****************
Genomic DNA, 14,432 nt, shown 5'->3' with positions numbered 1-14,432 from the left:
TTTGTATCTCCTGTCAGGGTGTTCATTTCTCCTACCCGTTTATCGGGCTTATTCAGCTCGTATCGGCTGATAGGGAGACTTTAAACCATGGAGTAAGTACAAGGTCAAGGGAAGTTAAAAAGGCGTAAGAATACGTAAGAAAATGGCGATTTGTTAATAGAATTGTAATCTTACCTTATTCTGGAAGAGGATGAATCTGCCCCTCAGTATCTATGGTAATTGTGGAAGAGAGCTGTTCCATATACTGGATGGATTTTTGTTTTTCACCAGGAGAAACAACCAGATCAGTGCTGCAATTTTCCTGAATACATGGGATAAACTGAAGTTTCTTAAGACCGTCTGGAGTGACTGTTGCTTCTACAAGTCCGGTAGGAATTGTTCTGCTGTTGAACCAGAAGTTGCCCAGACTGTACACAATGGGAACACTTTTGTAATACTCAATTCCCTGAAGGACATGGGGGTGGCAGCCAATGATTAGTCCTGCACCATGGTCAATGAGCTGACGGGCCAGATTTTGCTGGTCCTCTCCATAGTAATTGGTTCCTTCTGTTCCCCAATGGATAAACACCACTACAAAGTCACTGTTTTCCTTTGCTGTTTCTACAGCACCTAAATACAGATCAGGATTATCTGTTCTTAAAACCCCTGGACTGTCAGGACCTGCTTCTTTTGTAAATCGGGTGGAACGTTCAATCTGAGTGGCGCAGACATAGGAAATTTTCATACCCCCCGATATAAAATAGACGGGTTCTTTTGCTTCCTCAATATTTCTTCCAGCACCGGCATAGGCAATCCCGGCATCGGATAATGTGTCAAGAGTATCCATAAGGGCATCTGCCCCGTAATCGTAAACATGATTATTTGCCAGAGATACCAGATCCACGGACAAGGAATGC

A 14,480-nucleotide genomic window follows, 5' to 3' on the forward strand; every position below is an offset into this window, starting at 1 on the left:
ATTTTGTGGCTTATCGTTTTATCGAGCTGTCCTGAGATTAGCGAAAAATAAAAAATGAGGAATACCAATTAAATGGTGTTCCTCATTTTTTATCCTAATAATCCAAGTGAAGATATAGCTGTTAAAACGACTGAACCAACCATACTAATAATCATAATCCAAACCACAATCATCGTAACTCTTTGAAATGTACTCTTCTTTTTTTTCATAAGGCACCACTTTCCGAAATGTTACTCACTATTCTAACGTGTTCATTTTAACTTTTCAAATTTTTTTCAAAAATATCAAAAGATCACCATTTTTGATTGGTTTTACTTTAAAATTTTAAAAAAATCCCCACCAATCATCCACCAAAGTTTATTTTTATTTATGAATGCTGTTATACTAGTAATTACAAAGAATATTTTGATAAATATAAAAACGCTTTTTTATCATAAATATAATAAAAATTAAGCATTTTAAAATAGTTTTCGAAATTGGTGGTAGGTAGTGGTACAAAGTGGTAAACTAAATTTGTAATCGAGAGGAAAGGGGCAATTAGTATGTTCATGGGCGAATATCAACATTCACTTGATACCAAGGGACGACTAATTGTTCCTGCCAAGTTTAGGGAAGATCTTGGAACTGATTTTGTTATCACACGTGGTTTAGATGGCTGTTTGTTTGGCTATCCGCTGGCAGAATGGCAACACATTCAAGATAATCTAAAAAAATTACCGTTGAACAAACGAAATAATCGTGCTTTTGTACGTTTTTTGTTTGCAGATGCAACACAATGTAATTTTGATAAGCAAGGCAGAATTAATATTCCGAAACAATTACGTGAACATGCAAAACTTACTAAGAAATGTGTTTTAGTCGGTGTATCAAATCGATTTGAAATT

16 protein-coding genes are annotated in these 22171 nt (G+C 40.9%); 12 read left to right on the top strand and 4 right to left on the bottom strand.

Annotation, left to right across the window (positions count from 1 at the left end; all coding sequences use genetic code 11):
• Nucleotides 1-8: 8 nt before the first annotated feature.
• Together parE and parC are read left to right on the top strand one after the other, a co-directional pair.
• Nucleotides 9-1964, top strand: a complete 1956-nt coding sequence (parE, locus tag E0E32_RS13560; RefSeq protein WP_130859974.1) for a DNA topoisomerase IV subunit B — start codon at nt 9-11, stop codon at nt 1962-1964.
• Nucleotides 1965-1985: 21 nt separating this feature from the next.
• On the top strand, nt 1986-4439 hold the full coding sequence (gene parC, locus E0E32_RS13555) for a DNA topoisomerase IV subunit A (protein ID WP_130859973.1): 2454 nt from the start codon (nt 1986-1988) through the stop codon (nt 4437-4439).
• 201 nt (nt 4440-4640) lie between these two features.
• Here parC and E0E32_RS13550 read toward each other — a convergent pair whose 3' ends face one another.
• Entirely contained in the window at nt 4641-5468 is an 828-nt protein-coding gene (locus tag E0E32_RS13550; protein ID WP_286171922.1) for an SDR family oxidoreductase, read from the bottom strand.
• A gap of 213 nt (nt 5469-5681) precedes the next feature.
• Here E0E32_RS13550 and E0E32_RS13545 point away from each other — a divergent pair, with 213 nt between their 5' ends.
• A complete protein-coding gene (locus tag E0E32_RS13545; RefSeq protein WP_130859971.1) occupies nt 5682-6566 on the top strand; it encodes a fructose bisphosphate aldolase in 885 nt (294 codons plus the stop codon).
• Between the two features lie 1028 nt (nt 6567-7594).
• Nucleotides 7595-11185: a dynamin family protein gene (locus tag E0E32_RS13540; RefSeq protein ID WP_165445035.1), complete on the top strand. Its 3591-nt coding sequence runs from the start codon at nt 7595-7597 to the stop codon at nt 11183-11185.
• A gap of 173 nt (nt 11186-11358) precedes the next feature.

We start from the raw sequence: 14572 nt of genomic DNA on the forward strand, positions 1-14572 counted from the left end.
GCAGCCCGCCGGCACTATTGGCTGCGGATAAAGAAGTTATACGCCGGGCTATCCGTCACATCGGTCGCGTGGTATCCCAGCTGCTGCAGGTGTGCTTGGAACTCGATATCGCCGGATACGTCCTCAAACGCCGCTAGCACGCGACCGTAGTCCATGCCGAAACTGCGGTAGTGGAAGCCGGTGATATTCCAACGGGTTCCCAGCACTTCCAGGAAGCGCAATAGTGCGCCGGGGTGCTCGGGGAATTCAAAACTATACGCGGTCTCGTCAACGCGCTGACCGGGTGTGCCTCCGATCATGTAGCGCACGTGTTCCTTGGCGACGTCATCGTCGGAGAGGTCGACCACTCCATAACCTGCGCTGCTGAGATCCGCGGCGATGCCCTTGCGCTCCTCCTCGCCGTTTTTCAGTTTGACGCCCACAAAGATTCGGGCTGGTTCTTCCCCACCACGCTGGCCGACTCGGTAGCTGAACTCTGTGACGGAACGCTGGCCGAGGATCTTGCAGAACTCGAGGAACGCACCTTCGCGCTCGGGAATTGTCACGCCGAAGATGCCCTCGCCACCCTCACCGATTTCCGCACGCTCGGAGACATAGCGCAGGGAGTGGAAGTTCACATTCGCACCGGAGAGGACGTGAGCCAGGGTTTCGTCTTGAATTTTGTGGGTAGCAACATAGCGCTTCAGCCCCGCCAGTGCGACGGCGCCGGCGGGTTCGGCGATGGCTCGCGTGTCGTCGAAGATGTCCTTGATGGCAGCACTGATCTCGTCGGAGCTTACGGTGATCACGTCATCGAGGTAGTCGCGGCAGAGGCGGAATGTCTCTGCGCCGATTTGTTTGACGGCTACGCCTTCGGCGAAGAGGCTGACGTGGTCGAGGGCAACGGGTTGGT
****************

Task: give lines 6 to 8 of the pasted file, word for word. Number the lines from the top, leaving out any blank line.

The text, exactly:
Annotation, left to right across the window (positions count from 1 at the left end; all coding sequences use genetic code 11):
• Nucleotides 1-8: 8 nt before the first annotated feature.
• Together parE and parC are read left to right on the top strand one after the other, a co-directional pair.